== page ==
In the following snippet of RDFa:

<span about="example.com/subjectURI" rel="example.com/predicateURI" property="literalText"></span>

the URI in the about= attribute is the subject (OK the entity referred to by the URI, but you get the idea), rel indicates the predicate and property indicates a literal object. I know that using the rev attribute for the predicate reverses the subject and the object so that about= now refers to the object of the RDF statement. However, from what I have read, it doesn't seem that literals are allowed to be subjects. So, would the following be legal?

<span about="example.com/objectURI" rev="example.com/predicateURI" property="literal-text-as-a-subject"></span>

Now one could argue that literal text could be a subject of a statement. For instance Steven Colbert may write the following line of RDFa:

<span about="www.stevencolbert.com/verytruthy" rev="www.stevencolbert.com/truthyness" property="Only geeks would care about whether one could use @rev with @property, whatever the hell that means."></span>

1 Answer 1


In answer to your specific question: yes, it is legal. Is it useful? Rarely (if ever), and it doesn't do what you are thinking.

From your examples there is some confusion:

Firstly (minor) you're not using absolute URIs. My assumption is that you mean http://example.com/subjectURI rather than example.com/subjectURI etc, but they're not the same thing.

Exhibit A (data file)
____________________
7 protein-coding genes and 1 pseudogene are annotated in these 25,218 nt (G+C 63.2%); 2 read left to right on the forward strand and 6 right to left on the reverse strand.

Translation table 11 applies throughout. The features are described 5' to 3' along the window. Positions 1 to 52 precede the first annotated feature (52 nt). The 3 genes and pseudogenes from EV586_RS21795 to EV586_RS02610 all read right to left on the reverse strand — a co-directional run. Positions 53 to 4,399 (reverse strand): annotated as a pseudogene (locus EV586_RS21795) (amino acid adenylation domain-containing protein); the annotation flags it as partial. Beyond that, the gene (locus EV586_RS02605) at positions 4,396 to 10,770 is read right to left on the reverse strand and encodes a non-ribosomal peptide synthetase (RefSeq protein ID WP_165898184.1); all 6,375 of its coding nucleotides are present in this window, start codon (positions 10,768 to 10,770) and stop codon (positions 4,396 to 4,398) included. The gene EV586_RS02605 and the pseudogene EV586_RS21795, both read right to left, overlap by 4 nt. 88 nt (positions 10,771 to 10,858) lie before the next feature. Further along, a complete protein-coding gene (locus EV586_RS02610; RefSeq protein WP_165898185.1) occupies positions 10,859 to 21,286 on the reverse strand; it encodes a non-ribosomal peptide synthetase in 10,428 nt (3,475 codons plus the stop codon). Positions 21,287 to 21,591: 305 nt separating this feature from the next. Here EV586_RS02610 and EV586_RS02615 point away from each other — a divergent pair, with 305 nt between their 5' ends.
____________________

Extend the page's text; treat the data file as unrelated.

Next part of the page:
Secondly you're using property="literalText". My guess is that's a conflation of property and content. What you want is something like:

<html xmlns:ns="http://example.com/">
<span about="http://example.com/subjectURI" 

Which results in:

<http://example.com/subjectURI> <http://example.com/predicateURI> "literalText" .

Or with the equivalent result (assuming xmlns):

<span about="http://example.com/subjectURI" 

rel and rev are used to relate two URIs, not URIs to literals; that's what property does. And since there's no inverse of property you can't make a literal subject.

  • You are correct in all your assumptions as to my post. I was just using shorthand AND I hadn't quite grokked that the http:// is required to make the URI absolute. I also did conflate property and content. I have it all in a diagram on my whiteboard, big as life, but looking at it at an angle hosed me up as I was writing the message. So, literals are always and only objects, even if that literal is between the start and end tags containing the subject and predicate. Thanks Feb 21, 2012 at 2:30

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